Other risk factors for uterine rupture include the following:
- Cephalopelvic disproportion (CPD). This is when the mother’s pelvis is too small for the size of the baby, resulting in the baby being unable to pass through the birth canal.
- Malpresentation. This is when the baby is not in the normal head-first position. Malpresentations include brow, face, breech and shoulder presentations.
- Grand multiparity. This is when the mother has given birth 5 or more times.
- Uncontrolled use of Pitocin (oxytocin), Cytotec or other labor induction drugs. This is probably the leading cause of rupture of the unscarred uterus. Pitocin can cause contractions to be too strong and too frequent, which puts a lot of strain on the uterus. A recent study found that in one medical center, Pitocin had been administered in 77% of their uterine rupture cases. The chance of Pitocin-induced rupture increases with women who have had previous traumatic births.
- Placental abruption. This is when the placental lining separates from the uterus. This can cause the baby to be either partially or completely cut off from the mother’s circulation.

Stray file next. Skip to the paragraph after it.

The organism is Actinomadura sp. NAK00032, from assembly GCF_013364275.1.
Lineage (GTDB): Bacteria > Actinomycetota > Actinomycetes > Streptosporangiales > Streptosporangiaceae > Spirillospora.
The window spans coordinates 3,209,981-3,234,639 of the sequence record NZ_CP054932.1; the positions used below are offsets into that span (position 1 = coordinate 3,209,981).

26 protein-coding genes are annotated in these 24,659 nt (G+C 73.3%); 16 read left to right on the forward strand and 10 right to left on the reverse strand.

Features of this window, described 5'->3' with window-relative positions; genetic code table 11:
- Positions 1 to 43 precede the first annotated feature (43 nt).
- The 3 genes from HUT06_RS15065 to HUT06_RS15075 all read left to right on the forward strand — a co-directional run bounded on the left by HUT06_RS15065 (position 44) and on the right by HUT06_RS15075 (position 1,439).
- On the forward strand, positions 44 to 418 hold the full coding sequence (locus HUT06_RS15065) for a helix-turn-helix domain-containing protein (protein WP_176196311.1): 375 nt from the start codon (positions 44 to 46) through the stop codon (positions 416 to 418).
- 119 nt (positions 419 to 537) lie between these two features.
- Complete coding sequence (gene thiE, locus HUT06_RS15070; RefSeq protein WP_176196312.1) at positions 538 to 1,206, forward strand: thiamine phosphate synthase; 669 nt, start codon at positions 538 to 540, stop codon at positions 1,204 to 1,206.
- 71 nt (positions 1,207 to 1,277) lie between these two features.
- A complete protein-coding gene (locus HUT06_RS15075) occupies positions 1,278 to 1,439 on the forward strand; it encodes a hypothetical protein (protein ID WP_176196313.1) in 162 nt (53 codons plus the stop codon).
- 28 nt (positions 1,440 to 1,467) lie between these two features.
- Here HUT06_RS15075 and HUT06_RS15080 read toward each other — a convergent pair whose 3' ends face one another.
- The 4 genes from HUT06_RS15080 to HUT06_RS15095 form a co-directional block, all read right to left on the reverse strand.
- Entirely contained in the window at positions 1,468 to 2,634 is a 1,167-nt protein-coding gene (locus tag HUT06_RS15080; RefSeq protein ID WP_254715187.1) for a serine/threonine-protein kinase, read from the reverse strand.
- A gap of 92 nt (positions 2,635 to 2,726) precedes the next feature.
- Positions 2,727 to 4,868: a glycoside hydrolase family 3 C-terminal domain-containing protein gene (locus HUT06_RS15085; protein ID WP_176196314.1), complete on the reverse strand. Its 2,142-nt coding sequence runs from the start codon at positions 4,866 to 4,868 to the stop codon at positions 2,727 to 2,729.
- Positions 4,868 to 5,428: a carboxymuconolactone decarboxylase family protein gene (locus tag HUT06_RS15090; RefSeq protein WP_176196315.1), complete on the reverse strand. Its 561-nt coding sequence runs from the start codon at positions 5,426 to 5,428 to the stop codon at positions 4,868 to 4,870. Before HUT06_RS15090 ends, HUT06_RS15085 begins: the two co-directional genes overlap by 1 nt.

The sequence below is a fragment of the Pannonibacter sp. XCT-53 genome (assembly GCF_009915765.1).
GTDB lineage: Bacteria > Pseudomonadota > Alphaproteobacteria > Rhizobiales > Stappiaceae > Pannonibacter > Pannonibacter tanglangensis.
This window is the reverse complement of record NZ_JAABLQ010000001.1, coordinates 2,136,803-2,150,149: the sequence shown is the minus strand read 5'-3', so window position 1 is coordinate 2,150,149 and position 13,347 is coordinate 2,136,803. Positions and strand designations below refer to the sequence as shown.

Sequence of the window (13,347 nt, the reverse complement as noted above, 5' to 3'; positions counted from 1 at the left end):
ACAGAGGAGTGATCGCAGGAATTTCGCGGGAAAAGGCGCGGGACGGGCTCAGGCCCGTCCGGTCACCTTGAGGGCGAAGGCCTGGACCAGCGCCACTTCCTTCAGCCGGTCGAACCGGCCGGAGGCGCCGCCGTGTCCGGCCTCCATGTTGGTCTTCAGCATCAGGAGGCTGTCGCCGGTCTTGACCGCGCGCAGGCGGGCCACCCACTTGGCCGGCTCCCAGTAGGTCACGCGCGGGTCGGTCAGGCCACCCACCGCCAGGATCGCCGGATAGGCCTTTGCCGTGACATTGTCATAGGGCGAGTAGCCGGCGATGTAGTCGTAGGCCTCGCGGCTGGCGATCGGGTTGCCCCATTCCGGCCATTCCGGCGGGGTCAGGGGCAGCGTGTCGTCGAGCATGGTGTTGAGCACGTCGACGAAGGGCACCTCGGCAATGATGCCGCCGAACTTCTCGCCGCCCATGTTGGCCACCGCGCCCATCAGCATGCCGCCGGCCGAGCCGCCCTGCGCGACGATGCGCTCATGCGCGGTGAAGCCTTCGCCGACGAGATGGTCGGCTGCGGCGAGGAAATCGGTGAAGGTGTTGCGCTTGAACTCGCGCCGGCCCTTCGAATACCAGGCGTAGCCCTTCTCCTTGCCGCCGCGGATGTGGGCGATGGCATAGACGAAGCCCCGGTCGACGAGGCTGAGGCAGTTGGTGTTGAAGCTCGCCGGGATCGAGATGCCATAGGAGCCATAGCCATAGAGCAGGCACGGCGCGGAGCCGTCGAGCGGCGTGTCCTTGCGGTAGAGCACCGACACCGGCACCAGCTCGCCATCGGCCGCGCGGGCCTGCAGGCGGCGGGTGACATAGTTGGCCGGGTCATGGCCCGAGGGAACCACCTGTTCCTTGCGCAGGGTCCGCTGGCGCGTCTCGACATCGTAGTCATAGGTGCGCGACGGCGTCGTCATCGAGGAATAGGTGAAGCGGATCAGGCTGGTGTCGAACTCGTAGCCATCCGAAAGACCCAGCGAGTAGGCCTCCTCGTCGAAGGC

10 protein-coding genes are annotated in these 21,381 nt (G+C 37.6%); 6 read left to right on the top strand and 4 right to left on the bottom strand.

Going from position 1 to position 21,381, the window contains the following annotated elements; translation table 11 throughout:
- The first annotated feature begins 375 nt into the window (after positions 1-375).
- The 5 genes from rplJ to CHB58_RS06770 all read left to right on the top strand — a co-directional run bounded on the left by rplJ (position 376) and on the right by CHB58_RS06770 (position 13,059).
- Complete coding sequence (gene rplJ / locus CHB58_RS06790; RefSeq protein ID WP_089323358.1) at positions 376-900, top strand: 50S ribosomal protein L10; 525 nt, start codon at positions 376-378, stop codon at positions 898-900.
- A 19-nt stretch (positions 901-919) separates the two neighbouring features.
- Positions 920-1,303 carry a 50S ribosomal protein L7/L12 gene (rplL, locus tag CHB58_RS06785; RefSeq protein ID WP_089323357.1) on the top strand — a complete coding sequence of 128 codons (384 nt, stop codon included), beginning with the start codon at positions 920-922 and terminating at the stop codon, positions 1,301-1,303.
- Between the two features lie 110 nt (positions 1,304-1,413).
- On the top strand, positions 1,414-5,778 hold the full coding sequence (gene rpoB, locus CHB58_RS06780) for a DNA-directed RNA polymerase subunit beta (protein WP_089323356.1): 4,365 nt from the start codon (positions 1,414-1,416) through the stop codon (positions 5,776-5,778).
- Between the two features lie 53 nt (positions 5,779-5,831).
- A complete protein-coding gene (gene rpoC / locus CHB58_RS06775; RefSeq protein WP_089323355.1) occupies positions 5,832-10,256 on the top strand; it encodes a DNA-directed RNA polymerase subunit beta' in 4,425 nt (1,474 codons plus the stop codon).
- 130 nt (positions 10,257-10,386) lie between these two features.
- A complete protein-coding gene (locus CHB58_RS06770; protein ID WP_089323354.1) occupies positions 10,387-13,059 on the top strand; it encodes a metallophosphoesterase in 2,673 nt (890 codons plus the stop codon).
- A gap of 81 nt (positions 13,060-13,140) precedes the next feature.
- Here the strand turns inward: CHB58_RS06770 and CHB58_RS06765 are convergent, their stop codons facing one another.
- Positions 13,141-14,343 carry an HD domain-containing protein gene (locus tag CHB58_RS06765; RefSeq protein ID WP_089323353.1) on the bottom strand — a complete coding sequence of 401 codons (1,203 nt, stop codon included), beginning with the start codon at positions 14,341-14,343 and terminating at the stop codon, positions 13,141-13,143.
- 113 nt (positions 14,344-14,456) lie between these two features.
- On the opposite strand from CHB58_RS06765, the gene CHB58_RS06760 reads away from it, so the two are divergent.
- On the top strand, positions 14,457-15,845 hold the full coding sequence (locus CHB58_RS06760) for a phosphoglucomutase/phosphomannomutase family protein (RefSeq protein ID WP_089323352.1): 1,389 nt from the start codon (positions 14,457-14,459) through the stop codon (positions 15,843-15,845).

- Post-term labor
- Operative deliveries (using a delivery device, such as a vacuum extractor or forceps)
- Single layer closure in prior C-section
- Macrosomia or a baby that is large for gestational age (LGA)
- Multiple fetuses (twins, triplets, etc.)
- Maternal obesity
- History of failure to tolerate labor and fetal distress
- Labor dystocia (difficult labor), particularly at advanced gestation
- Low Bishop score on admission to the labor and delivery unit (used to assess the likelihood of achieving a successful labor induction)
- Previous uterine rupture
- Certain obstetrical maneuvers, such as internal version (physician’s adjustment of the baby’s position in the womb by placing one hand in the mother’s vagina and the other on her abdomen) and extraction of a baby in breech presentation
- African American race
- Trauma (gunshot wound, car accident, etc)
When Pitocin is used in the presence of other risk factors for uterine rupture, such as grand multiparity, malpresentation, or a previous C-section scar, it is extremely dangerous. In fact, using Pitocin when these conditions are present is contraindicated.
Experts emphasize that the best way to prevent uterine rupture is through prophylaxis; physicians must be aware of the mother’s past medical history and must closely watch her during pregnancy and labor. Great effort must be made in diagnosing even minor degrees of CPD or malpresentation, and in treating grand multiparity and other risk factors, especially placental abruption. Mothers with risk factors should be attended to and treated in a special high-risk intensive care zone in the labor department by specially trained physicians and personnel. Difficult operative deliveries should not be attempted, and instead, delivery by C-section should take place.